Menorrhagia is the most common type of abnormal uterine bleeding and is characterized by heavy and prolonged menstrual bleeding. In some cases, bleeding may be so severe that daily activities are disrupted.

Other types of this condition, also called dysfunctional uterine bleeding, may include:

  • Polymenorrhea: Too frequent menstruation.
  • Oligomenorrhea: Infrequent or light menstrual cycles
  • Metrorrhagia: Any irregular, non-menstrual bleeding as in bleeding which occurs between menstrual periods
  • Postmenopausal bleeding: Any bleeding that occurs more than one year after the last normal menstrual period at menopause

Causes

There are several possible causes of menorrhagia, including:

  • Hormonal imbalance
  • Pelvic inflammatory disease (PID)
  • Uterine fibroids
  • Abnormal pregnancy; i.e., miscarriage, ectopic (tubal pregnancy)
  • Infection, tumors or polyps in the pelvic cavity
  • Certain birth control devices; i.e., intrauterine devices (IUDs)
  • Bleeding or platelet disorders
  • High levels of prostaglandins (chemical substances used to control muscle contractions of the uterus)
  • High levels of endothelins (chemical substances used to dilate blood vessels)
  • Liver, kidney or thyroid disease

Symptoms

Typical symptoms of menorrhagia are when a woman has soaked through enough sanitary napkins or tampons to require changing every hour, and/or a woman’s menstrual period lasts longer than 7 days in duration. Other common symptoms include spotting or bleeding between menstrual periods, or spotting or bleeding during pregnancy.

Treatment

Diagnosing a menstrual disorder is first accomplished by conducting a complete medical history, and physical and pelvic examinations. A diagnosis can only be certain when the physician has ruled out other menstrual disorders, medical conditions or medications that may be causing or aggravating the condition.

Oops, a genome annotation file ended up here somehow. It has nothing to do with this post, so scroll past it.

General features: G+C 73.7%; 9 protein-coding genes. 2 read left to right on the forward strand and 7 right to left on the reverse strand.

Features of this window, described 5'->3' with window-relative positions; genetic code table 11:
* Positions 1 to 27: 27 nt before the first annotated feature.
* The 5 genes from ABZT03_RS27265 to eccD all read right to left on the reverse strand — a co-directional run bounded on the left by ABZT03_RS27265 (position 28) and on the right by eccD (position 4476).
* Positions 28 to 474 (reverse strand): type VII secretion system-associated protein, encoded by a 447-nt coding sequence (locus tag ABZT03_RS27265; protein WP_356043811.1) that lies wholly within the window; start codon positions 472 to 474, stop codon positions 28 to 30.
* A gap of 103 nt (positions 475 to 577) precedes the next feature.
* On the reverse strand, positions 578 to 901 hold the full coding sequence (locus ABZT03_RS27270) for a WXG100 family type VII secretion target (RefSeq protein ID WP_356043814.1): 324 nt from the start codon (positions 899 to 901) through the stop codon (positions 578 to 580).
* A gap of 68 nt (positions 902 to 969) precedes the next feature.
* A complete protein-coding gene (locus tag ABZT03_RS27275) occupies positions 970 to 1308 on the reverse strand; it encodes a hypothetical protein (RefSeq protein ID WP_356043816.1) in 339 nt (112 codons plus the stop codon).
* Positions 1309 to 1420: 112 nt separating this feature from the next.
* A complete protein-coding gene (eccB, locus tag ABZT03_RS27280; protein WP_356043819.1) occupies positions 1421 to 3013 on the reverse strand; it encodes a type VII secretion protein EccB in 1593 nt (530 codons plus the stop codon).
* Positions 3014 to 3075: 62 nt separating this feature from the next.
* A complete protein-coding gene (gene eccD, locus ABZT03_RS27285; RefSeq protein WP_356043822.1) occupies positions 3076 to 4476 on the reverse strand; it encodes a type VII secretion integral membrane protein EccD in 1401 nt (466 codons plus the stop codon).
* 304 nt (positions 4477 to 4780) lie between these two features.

Other diagnostic procedures may include:

  • Blood tests
  • Pap test
  • Ultrasound: An imaging technique which uses high-frequency sound waves to create an image of the pelvic organs.
  • Magnetic resonance imaging (MRI): A diagnostic procedure that uses a combination of large magnets, radiofrequencies, and a computer to produce detailed images of the reproductive organs.
  • Laparoscopy: A minor surgical procedure in which a laparoscope, a thin tube with a lens and a light, is inserted into an incision in the abdominal wall. Using the laparoscope to see into the pelvic and abdomen area, the physician can often detect abnormal growths.
  • Hysteroscopy: A visual examination of the canal of the cervix and the interior of the uterus using a hysteroscope inserted through the vagina.
  • Biopsy (endometrial): Tissue samples are removed from the lining of the uterus with a needle or during surgery to determine if cancer or other abnormal cells are present.
  • Dilation and curettage (D&C): A common gynecological surgery which consists of widening the cervical canal with a dilator and scraping the uterine cavity with a curette – a spoon-shaped surgical tool used to remove tissue.

Your doctor may suggest a psychiatric evaluation to rule out other possible conditions, or ask you to track your symptoms in a journal to better assess the timing, severity, onset and duration of symptoms.

A specific treatment plan will be determined by your doctor based on factors such as:

  • Your age, overall health and medical history
  • Extent of the condition
  • Possible cause of the condition
  • Current symptoms
  • Your tolerance for specific medications, procedures or therapies

Discussing your symptoms with your doctor can help determine what type of treatments can best reduce or relieve your symptoms, including:

  • Diuretics
  • Prostaglandin inhibitors
  • Hormone supplements
  • Oral contraceptives
  • Tranquilizers
  • Vitamin or mineral supplements
  • Dietary modifications
  • Antidepressants
  • Regular exercise
  • Surgery

For more information or to schedule an appointment for a pelvic exam or Pap test, click or call (800) 237-8662.

Request an Appointment
Click or call (888) 619-7787